• Lack of incentives. Firms may be reluctant to share data with governments because it might have a negative impact on them. This could be due to suspicions that the data delivered might be used to implement market regulations and to enforce competition rules that could negatively affect firms’ profits. Moreover, if firms share data with government under preferential conditions, they may have difficulties justifying the foregone profit to shareholders, since the benefits generated by better policies or public services fuelled by the private data will occur to society as a whole and are often difficult to express in monetary terms. Finally, firms might be afraid of entering into a competitive disadvantage if they provide data to public bodies – perhaps under preferential conditions – and their competitors do not.

Several mechanisms could be designed to solve the barriers that may be holding back B2G data sharing initiatives. One would be to provide stronger incentives for the data supplier firm to engage in this type of transactions. These incentives can be direct, i.e., monetary, or indirect, i.e., reputational (e.g. as part of corporate social responsibility programmes). Another way would be to ascertain the data transfer by making the transaction mandatory, with a fair cost compensation. An intermediate way would be based on solutions that seek to facilitate voluntary B2G operations without mandating them, for example by reducing the transaction costs and perceived risks for the provider data supplier, e.g. by setting up trusted data intermediary platforms, or appropriate contractual provisions. A possible EU governance framework for B2G data sharing operations could cover these options….(More)”.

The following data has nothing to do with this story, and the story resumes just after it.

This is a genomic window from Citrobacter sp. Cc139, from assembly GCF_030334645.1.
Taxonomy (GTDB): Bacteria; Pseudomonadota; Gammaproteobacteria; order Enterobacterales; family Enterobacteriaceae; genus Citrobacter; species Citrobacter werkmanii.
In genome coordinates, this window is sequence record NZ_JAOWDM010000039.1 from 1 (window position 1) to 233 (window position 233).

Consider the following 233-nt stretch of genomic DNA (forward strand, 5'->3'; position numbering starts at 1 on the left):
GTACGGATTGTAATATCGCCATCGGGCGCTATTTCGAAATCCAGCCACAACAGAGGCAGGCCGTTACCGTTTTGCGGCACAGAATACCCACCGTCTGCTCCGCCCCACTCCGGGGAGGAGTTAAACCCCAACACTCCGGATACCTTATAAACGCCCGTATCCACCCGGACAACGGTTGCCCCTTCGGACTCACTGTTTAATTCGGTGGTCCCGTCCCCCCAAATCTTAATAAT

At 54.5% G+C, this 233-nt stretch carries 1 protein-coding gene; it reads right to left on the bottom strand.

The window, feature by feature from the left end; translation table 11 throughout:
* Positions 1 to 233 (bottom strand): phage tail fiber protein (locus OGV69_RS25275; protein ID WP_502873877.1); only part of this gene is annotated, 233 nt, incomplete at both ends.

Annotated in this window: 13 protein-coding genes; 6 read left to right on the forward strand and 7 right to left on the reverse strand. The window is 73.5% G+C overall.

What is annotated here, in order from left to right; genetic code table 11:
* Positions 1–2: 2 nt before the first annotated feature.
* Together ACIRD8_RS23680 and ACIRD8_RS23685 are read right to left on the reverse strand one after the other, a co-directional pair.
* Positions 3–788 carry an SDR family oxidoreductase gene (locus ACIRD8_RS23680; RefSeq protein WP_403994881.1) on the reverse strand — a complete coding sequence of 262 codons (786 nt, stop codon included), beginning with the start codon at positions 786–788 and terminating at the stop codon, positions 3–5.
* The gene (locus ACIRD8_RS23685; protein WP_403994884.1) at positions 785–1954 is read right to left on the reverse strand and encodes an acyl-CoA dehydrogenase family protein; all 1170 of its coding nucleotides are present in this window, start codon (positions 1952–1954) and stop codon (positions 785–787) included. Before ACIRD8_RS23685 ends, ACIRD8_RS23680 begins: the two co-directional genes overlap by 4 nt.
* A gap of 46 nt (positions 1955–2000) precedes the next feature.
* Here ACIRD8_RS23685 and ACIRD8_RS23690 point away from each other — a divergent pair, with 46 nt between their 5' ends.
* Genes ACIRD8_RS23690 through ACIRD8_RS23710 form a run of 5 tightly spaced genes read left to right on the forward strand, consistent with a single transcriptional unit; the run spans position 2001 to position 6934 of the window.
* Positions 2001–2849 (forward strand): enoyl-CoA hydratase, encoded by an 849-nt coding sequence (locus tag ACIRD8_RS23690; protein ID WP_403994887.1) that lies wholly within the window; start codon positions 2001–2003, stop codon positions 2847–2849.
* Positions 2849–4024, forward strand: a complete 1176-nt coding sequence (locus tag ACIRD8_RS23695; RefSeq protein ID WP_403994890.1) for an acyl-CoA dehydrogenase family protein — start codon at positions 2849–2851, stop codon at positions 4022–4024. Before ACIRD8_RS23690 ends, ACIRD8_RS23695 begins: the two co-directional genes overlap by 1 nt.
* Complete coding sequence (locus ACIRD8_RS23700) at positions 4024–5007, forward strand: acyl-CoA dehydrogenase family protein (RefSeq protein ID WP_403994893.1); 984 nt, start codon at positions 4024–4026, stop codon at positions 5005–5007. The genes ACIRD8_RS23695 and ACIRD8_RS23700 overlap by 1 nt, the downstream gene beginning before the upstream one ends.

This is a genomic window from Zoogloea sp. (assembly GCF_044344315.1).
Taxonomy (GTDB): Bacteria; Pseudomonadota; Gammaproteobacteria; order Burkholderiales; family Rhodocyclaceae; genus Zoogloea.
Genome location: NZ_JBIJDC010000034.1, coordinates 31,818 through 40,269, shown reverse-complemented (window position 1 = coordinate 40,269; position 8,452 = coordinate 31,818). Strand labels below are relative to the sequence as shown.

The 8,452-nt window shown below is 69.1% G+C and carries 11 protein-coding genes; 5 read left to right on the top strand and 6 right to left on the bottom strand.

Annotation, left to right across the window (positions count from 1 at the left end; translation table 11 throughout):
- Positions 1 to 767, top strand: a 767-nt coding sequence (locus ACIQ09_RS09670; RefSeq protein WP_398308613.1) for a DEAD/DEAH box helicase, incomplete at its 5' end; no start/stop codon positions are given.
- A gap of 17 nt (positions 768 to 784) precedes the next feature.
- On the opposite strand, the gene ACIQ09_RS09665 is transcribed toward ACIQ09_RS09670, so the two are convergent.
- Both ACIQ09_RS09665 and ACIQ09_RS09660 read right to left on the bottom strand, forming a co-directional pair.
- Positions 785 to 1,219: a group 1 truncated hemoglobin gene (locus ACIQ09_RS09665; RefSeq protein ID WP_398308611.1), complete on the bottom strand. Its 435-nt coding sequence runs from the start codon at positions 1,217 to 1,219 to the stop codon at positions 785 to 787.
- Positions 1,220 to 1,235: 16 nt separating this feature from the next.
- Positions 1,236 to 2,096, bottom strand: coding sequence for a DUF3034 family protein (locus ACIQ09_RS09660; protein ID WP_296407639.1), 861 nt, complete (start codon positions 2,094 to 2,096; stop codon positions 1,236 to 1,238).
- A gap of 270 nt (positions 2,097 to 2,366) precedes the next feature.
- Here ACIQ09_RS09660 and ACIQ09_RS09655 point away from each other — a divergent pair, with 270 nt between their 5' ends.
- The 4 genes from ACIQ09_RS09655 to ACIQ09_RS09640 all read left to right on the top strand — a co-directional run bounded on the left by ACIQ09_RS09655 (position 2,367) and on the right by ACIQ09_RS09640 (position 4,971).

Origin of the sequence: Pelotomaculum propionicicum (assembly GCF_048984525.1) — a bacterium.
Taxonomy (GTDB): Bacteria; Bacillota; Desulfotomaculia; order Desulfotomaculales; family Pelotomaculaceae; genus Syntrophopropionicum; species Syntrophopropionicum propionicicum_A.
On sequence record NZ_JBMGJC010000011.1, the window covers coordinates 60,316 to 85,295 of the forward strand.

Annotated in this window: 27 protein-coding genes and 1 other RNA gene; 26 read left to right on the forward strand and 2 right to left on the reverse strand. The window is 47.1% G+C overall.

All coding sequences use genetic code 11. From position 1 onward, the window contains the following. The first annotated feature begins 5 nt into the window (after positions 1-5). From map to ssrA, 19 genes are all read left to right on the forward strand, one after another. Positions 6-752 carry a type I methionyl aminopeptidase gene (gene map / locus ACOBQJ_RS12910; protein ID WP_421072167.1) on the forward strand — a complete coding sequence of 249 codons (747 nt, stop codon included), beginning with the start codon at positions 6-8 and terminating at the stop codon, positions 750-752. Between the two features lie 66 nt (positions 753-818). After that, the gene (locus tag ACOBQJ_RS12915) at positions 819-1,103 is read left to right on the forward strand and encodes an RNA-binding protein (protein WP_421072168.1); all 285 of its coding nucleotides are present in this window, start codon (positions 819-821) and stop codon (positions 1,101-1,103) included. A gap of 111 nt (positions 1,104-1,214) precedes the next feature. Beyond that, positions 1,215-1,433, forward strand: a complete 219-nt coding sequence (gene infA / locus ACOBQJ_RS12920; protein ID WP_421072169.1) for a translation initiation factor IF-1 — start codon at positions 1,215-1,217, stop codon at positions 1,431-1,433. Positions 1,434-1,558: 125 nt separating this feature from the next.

The Potential of Open Digital Ecosystems


About: “Omidyar Network India (ONI), in partnership with Boston Consulting Group (BCG), has undertaken a study to reimagine digital platforms for the public good, with the aim build a shared narrative around digital platforms and develop a holistic roadmap to foster their systematic adoption.

This study has especially benefited from collaboration with the Ministry of Electronics and Information Technology (MeitY), Government of India. It builds on the thinking presented in the public consultation whitepaper on ‘Strategy for National Open Digital Ecosystems (NODEs)’ published by MeitY in February 2020, to which ONI and BCG have contributed.

This website outlines the key findings of the study and introduces a new paradigm, i.e. ODEs, which recognizes the importance of a strong governance framework as well as the community of stakeholders that make them effective….(More)”.